Facet Syndrome

Facet Syndrome

A Common Cause of Neck and Back Pain

If you’re experiencing persistent, chronic pain in any part of your spine, from your neck to your lower back, you may be suffering from facet syndrome, one of the most common causes of back pain.When seen in adults over age 50, facet syndrome, which is usually caused by normal wear and tear, results in arthritis; however, it can also occur at a younger age from injury or overuse.

How Does Facet Syndrome Develop?
Facet syndrome can occur anywhere in the spine. It develops in the small joints located between each vertebra called facet joints. These joints are in constant motion, providing the spine with both the stability and flexibility needed to walk, run, bend, sit, and twist. The joint surfaces are lined with cartilage allowing them to glide easily over each other. As we age, the cartilage gradually wears away, and in many cases, growths called “bone spurs” can develop. Friction between the bones leads to the tenderness, swelling, stiffness, and pain of arthritis. Though generally the result of the natural aging process, the initial cause of arthritis, or facet syndrome, may be an injury or overuse in youth.

Risk Factors for Facet Syndrome
When a joint is damaged through normal deterioration, injury, or repetitive trauma, it may become swollen, painful, and stiff. Inflammation is usually temporary, but in arthritic joints, it may cause long-lasting or permanent disability. In addition to age, other risk factors for facet syndrome include:

  • Excessive weight
  • Overuse due to sports or heavy labor
  • Family history of facet syndrome
  • Presence of disease such as gout, other types of arthritis, or infections
  • Damage may stem from injuries, including whiplash, sleeping with a twisted neck
  • Or also a sudden jerk of the neck, twisting while lifting overhead, or trauma to the spine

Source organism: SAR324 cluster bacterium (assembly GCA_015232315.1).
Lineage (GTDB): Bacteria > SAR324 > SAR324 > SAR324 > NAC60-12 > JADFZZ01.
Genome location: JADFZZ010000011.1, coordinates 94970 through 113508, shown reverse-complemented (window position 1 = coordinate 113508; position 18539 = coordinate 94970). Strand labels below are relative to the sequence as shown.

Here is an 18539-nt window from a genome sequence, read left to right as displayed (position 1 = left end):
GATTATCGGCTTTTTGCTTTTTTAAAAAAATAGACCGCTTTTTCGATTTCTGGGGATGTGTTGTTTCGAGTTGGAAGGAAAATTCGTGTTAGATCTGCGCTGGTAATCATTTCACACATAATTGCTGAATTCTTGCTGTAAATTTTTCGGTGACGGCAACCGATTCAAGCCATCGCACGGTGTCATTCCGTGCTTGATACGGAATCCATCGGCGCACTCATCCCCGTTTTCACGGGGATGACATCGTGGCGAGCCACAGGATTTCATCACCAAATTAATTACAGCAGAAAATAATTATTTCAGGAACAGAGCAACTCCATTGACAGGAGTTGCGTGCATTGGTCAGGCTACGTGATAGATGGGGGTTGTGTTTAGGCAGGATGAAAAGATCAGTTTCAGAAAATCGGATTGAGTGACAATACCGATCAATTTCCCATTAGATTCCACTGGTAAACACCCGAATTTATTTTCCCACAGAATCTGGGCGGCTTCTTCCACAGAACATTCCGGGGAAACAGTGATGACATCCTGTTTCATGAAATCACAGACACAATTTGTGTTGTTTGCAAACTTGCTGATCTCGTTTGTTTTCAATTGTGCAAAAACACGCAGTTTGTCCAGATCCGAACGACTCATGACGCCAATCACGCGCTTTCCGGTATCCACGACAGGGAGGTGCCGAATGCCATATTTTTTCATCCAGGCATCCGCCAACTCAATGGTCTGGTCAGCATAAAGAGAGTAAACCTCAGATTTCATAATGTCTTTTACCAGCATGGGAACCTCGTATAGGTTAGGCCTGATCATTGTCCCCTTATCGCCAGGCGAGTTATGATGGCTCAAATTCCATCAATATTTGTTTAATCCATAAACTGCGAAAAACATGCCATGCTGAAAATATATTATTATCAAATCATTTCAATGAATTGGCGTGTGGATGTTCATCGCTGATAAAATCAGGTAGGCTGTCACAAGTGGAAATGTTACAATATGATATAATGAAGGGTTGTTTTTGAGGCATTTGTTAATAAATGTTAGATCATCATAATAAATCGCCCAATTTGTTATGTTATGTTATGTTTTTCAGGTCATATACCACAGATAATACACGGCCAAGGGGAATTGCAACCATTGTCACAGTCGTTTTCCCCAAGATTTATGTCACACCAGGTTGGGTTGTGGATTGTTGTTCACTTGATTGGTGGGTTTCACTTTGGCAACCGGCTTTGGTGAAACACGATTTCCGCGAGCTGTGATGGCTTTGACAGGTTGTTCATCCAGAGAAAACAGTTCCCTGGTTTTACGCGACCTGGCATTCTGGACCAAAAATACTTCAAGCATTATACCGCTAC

Symptoms of Facet Syndrome
At first, you may simply experience an aching feeling in your neck or back that fades and returns again after overuse. Eventually, as the disease progresses, the pain occurs more frequently and lasts longer. One joint may be affected initially, but with time and continued activity more joints may deteriorate as well. Generally, there is a persistent tenderness over the irritated joint, some loss of flexibility, and pain that is aggravated by stretching or turning. Other symptoms vary depending on the location of the affected joint and may include:

  • Pain that is often worse in the beginning and end of the day or with a change in weather
  • Lower back pain that radiates into the buttocks, pelvic area, or thighs
  • Neck pain that radiates into the shoulders, arms, or head
  • Headaches at the base of the skull, aching behind the eyes, and/or ringing in the ears
  • The sound of bone rubbing on bone when you move
  • Abnormal curvature in the spine
  • Weakness or numbness in your legs or arms
  • Standing has some effect on facet joint pain
  • Sitting or riding in the car for long periods of time can also significantly exacerbate the condition